Replies

This is Brilliant ! 

 

CX

  • By bigpete at 07:30am 14 Feb 2012

As someone who has wholeheartedly supported the idea of bringing Dutch-style cycling infrastructure to London's streets am I alone in thinking " Oh, is that it?".

This is a rather timid and very British interpretration of Dutch best practice. The proposal for Parliament Square doesn't look like somewhere you would want to take your eight-year old child or your 80-year old grandmother for a ride.

It's quite nice but it's not Dutch. Why are we still putting so much emphasis on ASLs?

Is shared space in one of the busiest tourist spots in London really going to work?

The scheme proposed by Pedestrianise London (http://pedestrianiselondon.tumblr.com/post/17338360813/going-dutch-in-parliament-square) looks much more like somewhere a Dutchman (along with his children and grandparents) would feel at home. David Hembrow and Mark Wagenbuur (who know a thing or too about Dutch cycling infrastructure!) have some interesting comments to make.

I don't want to be negatve but I feel we should be asking for what we actually want, not falling into the trap of merely asking for what we think we might get, and then having that watered down into something we didn't want.

This post was edited by bigpete at 07:33am 14 Feb 2012.

We are focussing a lot on junctions and some of the main highways. What I'd like to see is a London wide review of all current advisory cycle lanes on roads in London.

The reason is that most of them are dangerous. Many don't meet the minimum guidelines of 1.5m and very few meet the recommended width of 2m.

Why is this needed urgently, because narrow cycle lanes lead to near misses and collisions with vehicles overtaking. Cycle lanes give the impression to many motorist that as long as they don't coss the line when overtaking they are OK and safe. This is completely untrue. Anyone overtaking a cyclistshould give that cyclist enough room to continue safely this is far more than 2m. Also if the vehicle happens to be an HGV or bus then overtaking the cyclist by hugging the dotted white line could suck the cylist under the vehicle.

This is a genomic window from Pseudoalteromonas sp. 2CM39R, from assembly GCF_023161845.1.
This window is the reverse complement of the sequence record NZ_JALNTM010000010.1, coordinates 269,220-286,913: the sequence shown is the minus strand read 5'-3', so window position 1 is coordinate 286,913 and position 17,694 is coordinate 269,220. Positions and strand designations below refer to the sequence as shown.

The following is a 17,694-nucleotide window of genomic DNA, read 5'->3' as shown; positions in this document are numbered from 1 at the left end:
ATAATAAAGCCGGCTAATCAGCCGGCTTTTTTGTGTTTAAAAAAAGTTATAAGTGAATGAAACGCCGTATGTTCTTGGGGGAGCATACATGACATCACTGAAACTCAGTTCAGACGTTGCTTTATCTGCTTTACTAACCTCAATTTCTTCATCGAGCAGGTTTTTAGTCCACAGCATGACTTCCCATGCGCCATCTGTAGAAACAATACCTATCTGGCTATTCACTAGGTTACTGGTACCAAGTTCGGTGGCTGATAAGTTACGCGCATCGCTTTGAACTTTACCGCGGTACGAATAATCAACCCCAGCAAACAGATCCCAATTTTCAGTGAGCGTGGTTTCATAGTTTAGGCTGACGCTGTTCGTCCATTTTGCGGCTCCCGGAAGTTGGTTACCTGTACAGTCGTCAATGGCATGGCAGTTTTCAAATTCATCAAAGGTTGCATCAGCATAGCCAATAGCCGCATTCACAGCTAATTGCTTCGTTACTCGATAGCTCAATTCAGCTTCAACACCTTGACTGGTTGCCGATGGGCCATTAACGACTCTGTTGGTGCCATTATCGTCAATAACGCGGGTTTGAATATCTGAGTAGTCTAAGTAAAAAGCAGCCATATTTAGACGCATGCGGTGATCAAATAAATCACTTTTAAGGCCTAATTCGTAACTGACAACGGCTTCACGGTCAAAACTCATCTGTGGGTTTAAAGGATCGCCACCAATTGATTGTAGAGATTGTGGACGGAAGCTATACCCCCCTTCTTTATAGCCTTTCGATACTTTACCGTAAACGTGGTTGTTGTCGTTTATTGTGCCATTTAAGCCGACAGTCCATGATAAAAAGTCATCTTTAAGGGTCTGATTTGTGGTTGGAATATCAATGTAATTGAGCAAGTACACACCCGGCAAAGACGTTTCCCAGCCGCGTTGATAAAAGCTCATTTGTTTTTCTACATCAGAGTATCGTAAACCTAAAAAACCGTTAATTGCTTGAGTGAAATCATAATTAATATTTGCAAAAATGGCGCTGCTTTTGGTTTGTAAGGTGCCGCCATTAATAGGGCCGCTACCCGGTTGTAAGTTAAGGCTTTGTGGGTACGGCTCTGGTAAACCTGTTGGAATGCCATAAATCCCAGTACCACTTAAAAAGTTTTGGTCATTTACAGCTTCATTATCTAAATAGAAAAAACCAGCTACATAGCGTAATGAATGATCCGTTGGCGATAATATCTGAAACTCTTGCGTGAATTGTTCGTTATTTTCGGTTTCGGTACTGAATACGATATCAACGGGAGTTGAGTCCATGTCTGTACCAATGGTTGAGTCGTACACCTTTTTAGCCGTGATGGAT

Many councils, officers and politicians, have the dangerous opinion that the advisory line can only be wide enough so vehicles can follow it without getting near the centre line so many cycle advisory lanes end up being less than 1.5m and some less than 1m. Offciers and Councillors need to realise that these lanes are advisory and have no impact on traffc flow unless they are overtaking a cycle, it then advises them of where in the road they should be. This misunderstanding needs to be rectified quickly.

There is more than enough evidence that drivers when overtaking a cyclist on an advisory lane will drive much closer to the cyclist than is safe, whereas on roads without advisory lanes they give the cyclissts much more room and don't use the lanes as an excuse to squeeze through.

In effect by council officers and polititians allowing narrow cycle lanes they are in fact breaching the guidelines within the highway code by encouraging motorists to overtake too closely.

I do hope that this is picked up within the campaign

This post was edited by raymondox at 10:37pm 15 Feb 2012.

  • By MontyW at 10:18am 17 Feb 2012

Here is an introduction to cycling in the Netherlands:

http://youtu.be/rn2s6ax_7TM

 

As you can see, the UK has a very long way to go to catch up. :-(

This post was edited by MontyW at 10:45am 17 Feb 2012.